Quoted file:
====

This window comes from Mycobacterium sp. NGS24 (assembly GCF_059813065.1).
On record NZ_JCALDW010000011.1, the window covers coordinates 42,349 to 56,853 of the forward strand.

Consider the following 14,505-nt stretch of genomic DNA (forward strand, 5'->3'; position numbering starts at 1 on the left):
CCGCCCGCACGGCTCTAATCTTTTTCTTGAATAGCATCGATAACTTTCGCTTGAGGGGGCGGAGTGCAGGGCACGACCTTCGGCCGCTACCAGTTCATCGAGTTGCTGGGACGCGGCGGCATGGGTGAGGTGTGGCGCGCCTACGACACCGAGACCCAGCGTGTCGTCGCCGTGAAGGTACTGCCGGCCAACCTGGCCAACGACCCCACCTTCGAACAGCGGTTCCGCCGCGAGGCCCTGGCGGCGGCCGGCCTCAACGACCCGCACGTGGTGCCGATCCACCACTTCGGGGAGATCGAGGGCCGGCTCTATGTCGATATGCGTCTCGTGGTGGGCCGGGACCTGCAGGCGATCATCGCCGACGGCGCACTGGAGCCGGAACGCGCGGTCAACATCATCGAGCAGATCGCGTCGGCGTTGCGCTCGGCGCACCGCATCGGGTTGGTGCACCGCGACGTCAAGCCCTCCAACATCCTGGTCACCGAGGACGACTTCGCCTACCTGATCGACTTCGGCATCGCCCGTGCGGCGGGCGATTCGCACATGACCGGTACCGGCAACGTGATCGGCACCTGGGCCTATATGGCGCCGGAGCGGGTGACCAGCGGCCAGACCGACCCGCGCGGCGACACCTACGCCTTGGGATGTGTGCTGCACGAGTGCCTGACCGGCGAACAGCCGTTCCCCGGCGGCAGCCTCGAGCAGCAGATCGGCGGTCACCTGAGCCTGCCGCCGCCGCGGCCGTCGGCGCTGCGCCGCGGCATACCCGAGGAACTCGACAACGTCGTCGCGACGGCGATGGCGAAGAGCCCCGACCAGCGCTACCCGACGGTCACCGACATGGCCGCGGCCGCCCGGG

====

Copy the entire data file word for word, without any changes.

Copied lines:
This window comes from Mycobacterium sp. NGS24 (assembly GCF_059813065.1).
On record NZ_JCALDW010000011.1, the window covers coordinates 42,349 to 56,853 of the forward strand.

Consider the following 14,505-nt stretch of genomic DNA (forward strand, 5'->3'; position numbering starts at 1 on the left):
CCGCCCGCACGGCTCTAATCTTTTTCTTGAATAGCATCGATAACTTTCGCTTGAGGGGGCGGAGTGCAGGGCACGACCTTCGGCCGCTACCAGTTCATCGAGTTGCTGGGACGCGGCGGCATGGGTGAGGTGTGGCGCGCCTACGACACCGAGACCCAGCGTGTCGTCGCCGTGAAGGTACTGCCGGCCAACCTGGCCAACGACCCCACCTTCGAACAGCGGTTCCGCCGCGAGGCCCTGGCGGCGGCCGGCCTCAACGACCCGCACGTGGTGCCGATCCACCACTTCGGGGAGATCGAGGGCCGGCTCTATGTCGATATGCGTCTCGTGGTGGGCCGGGACCTGCAGGCGATCATCGCCGACGGCGCACTGGAGCCGGAACGCGCGGTCAACATCATCGAGCAGATCGCGTCGGCGTTGCGCTCGGCGCACCGCATCGGGTTGGTGCACCGCGACGTCAAGCCCTCCAACATCCTGGTCACCGAGGACGACTTCGCCTACCTGATCGACTTCGGCATCGCCCGTGCGGCGGGCGATTCGCACATGACCGGTACCGGCAACGTGATCGGCACCTGGGCCTATATGGCGCCGGAGCGGGTGACCAGCGGCCAGACCGACCCGCGCGGCGACACCTACGCCTTGGGATGTGTGCTGCACGAGTGCCTGACCGGCGAACAGCCGTTCCCCGGCGGCAGCCTCGAGCAGCAGATCGGCGGTCACCTGAGCCTGCCGCCGCCGCGGCCGTCGGCGCTGCGCCGCGGCATACCCGAGGAACTCGACAACGTCGTCGCGACGGCGATGGCGAAGAGCCCCGACCAGCGCTACCCGACGGTCACCGACATGGCCGCGGCCGCCCGGG